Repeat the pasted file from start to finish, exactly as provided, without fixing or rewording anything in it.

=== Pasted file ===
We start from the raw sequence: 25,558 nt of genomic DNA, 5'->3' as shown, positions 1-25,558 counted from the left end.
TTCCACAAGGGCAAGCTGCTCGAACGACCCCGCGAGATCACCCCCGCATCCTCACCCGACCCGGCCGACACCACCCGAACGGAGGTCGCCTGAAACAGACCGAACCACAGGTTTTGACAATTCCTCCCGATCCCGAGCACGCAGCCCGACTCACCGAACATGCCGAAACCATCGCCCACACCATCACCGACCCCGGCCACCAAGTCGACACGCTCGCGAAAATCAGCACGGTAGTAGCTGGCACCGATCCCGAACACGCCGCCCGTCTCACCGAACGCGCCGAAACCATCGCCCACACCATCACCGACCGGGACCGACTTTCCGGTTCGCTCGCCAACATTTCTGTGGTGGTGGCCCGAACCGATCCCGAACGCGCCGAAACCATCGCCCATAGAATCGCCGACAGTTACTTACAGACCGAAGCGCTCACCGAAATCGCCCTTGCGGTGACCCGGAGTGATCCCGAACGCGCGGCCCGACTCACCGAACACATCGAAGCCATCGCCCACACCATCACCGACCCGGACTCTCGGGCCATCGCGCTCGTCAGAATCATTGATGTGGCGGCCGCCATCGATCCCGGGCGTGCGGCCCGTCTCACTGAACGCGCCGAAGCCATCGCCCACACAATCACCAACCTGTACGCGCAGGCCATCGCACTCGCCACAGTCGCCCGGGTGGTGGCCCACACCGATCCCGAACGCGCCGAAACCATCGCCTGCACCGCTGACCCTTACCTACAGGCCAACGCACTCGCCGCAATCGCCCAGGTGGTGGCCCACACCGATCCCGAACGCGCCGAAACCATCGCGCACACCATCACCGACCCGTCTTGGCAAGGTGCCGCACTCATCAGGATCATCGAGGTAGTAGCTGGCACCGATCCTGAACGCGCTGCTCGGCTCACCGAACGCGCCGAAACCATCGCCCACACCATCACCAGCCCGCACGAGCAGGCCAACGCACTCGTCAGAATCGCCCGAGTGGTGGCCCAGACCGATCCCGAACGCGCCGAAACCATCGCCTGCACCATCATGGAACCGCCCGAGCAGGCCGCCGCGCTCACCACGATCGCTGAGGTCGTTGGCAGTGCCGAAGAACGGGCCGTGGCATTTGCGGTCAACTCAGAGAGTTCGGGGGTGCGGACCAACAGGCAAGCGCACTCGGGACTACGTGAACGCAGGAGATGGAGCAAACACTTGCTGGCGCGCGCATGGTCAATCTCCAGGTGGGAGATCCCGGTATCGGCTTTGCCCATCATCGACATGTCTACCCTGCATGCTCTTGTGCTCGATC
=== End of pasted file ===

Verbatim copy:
We start from the raw sequence: 25,558 nt of genomic DNA, 5'->3' as shown, positions 1-25,558 counted from the left end.
TTCCACAAGGGCAAGCTGCTCGAACGACCCCGCGAGATCACCCCCGCATCCTCACCCGACCCGGCCGACACCACCCGAACGGAGGTCGCCTGAAACAGACCGAACCACAGGTTTTGACAATTCCTCCCGATCCCGAGCACGCAGCCCGACTCACCGAACATGCCGAAACCATCGCCCACACCATCACCGACCCCGGCCACCAAGTCGACACGCTCGCGAAAATCAGCACGGTAGTAGCTGGCACCGATCCCGAACACGCCGCCCGTCTCACCGAACGCGCCGAAACCATCGCCCACACCATCACCGACCGGGACCGACTTTCCGGTTCGCTCGCCAACATTTCTGTGGTGGTGGCCCGAACCGATCCCGAACGCGCCGAAACCATCGCCCATAGAATCGCCGACAGTTACTTACAGACCGAAGCGCTCACCGAAATCGCCCTTGCGGTGACCCGGAGTGATCCCGAACGCGCGGCCCGACTCACCGAACACATCGAAGCCATCGCCCACACCATCACCGACCCGGACTCTCGGGCCATCGCGCTCGTCAGAATCATTGATGTGGCGGCCGCCATCGATCCCGGGCGTGCGGCCCGTCTCACTGAACGCGCCGAAGCCATCGCCCACACAATCACCAACCTGTACGCGCAGGCCATCGCACTCGCCACAGTCGCCCGGGTGGTGGCCCACACCGATCCCGAACGCGCCGAAACCATCGCCTGCACCGCTGACCCTTACCTACAGGCCAACGCACTCGCCGCAATCGCCCAGGTGGTGGCCCACACCGATCCCGAACGCGCCGAAACCATCGCGCACACCATCACCGACCCGTCTTGGCAAGGTGCCGCACTCATCAGGATCATCGAGGTAGTAGCTGGCACCGATCCTGAACGCGCTGCTCGGCTCACCGAACGCGCCGAAACCATCGCCCACACCATCACCAGCCCGCACGAGCAGGCCAACGCACTCGTCAGAATCGCCCGAGTGGTGGCCCAGACCGATCCCGAACGCGCCGAAACCATCGCCTGCACCATCATGGAACCGCCCGAGCAGGCCGCCGCGCTCACCACGATCGCTGAGGTCGTTGGCAGTGCCGAAGAACGGGCCGTGGCATTTGCGGTCAACTCAGAGAGTTCGGGGGTGCGGACCAACAGGCAAGCGCACTCGGGACTACGTGAACGCAGGAGATGGAGCAAACACTTGCTGGCGCGCGCATGGTCAATCTCCAGGTGGGAGATCCCGGTATCGGCTTTGCCCATCATCGACATGTCTACCCTGCATGCTCTTGTGCTCGATC